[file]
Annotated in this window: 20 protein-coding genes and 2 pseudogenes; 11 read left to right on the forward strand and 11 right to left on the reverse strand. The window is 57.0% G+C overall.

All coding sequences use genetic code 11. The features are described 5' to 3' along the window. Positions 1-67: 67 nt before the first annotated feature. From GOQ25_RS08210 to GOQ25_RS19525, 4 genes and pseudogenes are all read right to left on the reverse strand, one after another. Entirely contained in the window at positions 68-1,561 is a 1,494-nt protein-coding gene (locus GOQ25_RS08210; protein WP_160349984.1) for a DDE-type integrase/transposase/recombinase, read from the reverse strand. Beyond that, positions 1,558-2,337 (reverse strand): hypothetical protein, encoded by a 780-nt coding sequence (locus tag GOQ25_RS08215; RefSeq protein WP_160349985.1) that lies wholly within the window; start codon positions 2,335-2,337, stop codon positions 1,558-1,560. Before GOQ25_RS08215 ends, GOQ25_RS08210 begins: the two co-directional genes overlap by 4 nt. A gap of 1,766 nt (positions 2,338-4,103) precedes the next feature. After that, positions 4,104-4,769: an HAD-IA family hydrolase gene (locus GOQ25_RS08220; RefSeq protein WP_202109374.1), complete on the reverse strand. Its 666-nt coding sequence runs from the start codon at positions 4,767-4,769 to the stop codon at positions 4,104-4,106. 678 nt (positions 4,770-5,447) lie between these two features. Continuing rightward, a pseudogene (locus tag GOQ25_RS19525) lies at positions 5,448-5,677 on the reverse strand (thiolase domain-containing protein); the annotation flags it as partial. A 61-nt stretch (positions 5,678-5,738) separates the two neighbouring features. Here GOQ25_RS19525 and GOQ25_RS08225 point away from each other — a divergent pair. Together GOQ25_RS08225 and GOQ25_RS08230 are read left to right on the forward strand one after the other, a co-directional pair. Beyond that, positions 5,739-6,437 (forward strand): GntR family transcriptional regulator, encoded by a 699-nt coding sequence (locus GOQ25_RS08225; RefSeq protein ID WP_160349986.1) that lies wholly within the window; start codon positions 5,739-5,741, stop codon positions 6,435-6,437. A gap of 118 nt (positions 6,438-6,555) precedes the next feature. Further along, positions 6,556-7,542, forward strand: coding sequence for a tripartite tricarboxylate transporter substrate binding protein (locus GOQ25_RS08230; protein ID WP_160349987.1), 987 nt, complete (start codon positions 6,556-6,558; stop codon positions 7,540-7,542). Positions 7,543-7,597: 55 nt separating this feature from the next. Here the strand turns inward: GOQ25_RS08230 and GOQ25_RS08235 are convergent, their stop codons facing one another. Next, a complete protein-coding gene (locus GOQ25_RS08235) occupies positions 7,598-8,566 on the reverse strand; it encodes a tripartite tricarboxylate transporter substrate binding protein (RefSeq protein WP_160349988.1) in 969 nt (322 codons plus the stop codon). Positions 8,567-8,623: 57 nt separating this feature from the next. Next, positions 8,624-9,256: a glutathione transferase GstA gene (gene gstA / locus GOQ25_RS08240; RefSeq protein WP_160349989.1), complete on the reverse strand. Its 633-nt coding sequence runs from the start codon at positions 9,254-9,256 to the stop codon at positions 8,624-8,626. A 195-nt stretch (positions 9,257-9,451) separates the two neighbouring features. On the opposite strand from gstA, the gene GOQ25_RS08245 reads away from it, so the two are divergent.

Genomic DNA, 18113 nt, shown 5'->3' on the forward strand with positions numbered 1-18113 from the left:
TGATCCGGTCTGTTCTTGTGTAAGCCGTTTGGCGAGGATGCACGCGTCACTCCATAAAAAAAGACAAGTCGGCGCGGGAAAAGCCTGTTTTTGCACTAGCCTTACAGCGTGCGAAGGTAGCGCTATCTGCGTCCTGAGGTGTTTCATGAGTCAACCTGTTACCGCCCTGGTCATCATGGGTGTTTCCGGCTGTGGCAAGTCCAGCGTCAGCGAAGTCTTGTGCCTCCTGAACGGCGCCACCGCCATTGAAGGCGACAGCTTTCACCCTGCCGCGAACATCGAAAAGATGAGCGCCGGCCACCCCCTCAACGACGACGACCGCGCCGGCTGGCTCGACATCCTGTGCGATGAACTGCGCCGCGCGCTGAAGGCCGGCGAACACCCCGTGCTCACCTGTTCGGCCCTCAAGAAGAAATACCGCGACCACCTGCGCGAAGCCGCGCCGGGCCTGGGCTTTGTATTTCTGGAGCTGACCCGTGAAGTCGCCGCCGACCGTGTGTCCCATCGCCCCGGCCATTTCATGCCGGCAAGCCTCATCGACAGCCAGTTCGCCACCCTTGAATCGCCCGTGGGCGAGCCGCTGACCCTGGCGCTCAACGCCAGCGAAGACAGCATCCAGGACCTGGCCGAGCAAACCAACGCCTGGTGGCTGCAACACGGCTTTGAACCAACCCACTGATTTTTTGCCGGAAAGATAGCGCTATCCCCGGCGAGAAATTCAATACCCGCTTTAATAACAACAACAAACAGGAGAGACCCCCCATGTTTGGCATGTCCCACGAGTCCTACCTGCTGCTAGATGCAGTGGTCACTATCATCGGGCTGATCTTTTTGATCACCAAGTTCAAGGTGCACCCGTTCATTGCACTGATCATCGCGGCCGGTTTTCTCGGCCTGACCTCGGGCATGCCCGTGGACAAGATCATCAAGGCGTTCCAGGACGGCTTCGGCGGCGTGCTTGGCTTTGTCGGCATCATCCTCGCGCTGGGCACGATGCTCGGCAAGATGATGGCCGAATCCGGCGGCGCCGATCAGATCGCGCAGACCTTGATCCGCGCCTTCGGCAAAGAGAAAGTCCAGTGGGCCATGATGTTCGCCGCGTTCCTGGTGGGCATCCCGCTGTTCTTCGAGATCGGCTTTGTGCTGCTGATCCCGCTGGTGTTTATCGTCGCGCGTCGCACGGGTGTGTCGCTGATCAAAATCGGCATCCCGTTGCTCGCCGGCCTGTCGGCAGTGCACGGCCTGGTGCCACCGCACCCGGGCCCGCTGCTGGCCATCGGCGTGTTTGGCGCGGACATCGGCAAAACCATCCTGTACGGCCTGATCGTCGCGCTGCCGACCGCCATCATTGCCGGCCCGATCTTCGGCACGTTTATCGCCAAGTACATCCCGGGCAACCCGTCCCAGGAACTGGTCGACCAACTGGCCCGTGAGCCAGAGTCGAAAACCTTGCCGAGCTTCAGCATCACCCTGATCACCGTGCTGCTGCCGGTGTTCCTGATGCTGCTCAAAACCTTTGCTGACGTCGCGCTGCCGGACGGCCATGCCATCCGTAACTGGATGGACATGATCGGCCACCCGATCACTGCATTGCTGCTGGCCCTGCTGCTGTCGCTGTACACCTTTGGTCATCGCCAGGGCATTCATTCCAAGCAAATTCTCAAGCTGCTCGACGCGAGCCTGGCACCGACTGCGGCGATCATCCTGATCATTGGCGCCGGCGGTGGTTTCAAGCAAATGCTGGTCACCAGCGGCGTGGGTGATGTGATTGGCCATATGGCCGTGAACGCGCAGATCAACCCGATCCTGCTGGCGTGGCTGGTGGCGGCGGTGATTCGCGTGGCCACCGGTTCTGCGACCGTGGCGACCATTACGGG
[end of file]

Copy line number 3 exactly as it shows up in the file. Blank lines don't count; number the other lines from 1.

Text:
Genomic DNA, 18113 nt, shown 5'->3' on the forward strand with positions numbered 1-18113 from the left: